Peace with nature


It’s time to make peace with nature.


Last Friday, UN Secretary-General António Guterres called on the nations of the world to stop the war with nature. “The climate emergency is fully upon us and we have no time to waste. The answer to our existential crisis is swift, decisive action, and solidarity among nations.” On Saturday, December 12, the fifth anniversary of the 2015 Paris Climate Agreement, decarbonization goals will be reported to the UN.

Climate crisis

When the Europeans landed in the New World they came as conquerors, armed with horses, weapons, smallpox and many other diseases. They found magnificent forests, rivers, and fish, a place where the Lakota and other tribes cared for the land.

In a letter to the Federal District Court opposing the Dakota Access Pipeline, Jon Eagle, Sr., the historic preservation officer for the Standing Rock Sioux Tribe, said, “I do not look at myself as a victim. I am standing on my own two feet, protecting my wife, and providing for my family. The world my family prepared me for no longer exists. I was taught how to live off the land, following ancient protocols that stimulate new growth. Never taking more than we need. And yet, in my lifetime I have witnessed changes to our natural environment that cause me to worry about my children and grandchildren. Will they be able to live off the land like I and everyone before me did?”

We have failed to understand our place on Earth, as caretakers of the most beautiful planet. Why would we pretend to own nature and dismiss the waste, pollution, and emissions from extracting fossil fuels and clearcutting forests?

No economy on a dead planet

We are incredibly lucky to be on such a beautiful planet. But we take it for granted and treat it like dirt.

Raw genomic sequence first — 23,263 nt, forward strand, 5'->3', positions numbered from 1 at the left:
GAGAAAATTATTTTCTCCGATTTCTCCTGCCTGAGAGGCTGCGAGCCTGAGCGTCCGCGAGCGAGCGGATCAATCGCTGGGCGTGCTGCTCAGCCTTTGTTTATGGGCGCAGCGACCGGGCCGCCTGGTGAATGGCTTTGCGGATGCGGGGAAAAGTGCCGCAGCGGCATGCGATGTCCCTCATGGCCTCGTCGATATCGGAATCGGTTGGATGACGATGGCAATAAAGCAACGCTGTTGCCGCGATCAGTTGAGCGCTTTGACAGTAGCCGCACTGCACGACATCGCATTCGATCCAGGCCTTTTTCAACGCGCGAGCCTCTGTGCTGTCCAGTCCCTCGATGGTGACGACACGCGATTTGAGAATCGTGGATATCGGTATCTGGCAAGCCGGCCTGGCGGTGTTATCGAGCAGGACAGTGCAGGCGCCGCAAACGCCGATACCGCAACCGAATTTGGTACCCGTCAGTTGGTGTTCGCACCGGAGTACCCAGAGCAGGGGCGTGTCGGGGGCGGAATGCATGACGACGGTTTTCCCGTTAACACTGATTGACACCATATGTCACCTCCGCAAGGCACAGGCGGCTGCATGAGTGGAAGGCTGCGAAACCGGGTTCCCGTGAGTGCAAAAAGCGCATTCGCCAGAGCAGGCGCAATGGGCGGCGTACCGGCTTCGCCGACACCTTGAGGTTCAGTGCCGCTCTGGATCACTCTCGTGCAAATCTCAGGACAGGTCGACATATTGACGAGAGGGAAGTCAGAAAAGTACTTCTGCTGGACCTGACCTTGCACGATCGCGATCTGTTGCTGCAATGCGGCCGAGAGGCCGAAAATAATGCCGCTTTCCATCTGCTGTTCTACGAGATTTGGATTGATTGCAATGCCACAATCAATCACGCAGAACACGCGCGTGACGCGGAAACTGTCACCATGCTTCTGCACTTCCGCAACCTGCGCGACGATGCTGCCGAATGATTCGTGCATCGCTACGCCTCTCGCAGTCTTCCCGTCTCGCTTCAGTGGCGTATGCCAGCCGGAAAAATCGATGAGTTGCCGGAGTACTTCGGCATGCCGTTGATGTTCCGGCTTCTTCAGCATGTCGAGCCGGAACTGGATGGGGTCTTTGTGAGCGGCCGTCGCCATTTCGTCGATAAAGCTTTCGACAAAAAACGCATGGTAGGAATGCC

We sacrifice peace, clean water, clean air, and wildlife for economic growth. The economic “externalities” are not free. Creating emissions and pollution is stealing from the environment that sustains the balance of nature for generations to come.

Last month, a Yale Climate Connections story, “Fighting climate change: Cheaper than business as usual and better for the economy,” made the case that “moving now to combat climate change is cheaper and better for the economy than postponing action.” We can have both, a good economy and a green planet.

State of the climate

In the last four years, we have lost the bright outlook of the 2015 Paris Agreement goals. Leaving the climate agreement “to protect the booming US economy” opened the door for other countries to follow the irresponsible path.

In 2018, Trump defunded NASA’s Carbon Monitoring System which used satellites to measure emissions in the atmosphere. Many CMS projects measured the carbon flux in forests around the world.

The levels of carbon dioxide, nitrous oxide, and methane keep rising. Nitrous oxide is a greenhouse gas with a higher warming potential than methane, and 300 times higher warming potential than carbon dioxide.

The Earth does not care how we measure greenhouse gas emissions. Pretending methane leaks don’t count in order to burn “natural” gas, selling “clean coal,” and selling our forests to be burned as “clean fuel,” is the road to ecocide.

           The GOP gets an F on climate, F for fracking, F for forests, F for a failed administration, and a GOP Congress that won’t admit who won the 2020 presidential election. The Arkansas Congressional Delegation is asleep at the wheel, as our health, democracy, and security are at risk.

Air pollution kills

Several studies have shown air pollution from burning wood increases the morbidity and mortality of Covid-19. Dr. Brian Moench, president of Utah Physicians for a Healthy Environment, wrote a great article last week on the impact on air quality of a proposed “inland port,” an intermodal transit hub that would increase truck traffic and pollution.

Moench says, “Let’s start honestly acknowledging the obvious. More air pollution, more deaths, and a hotter planet will be the enduring legacy of the dirty energy inland port, not more jobs.”


  1. > Safe climate and economy is the smart choice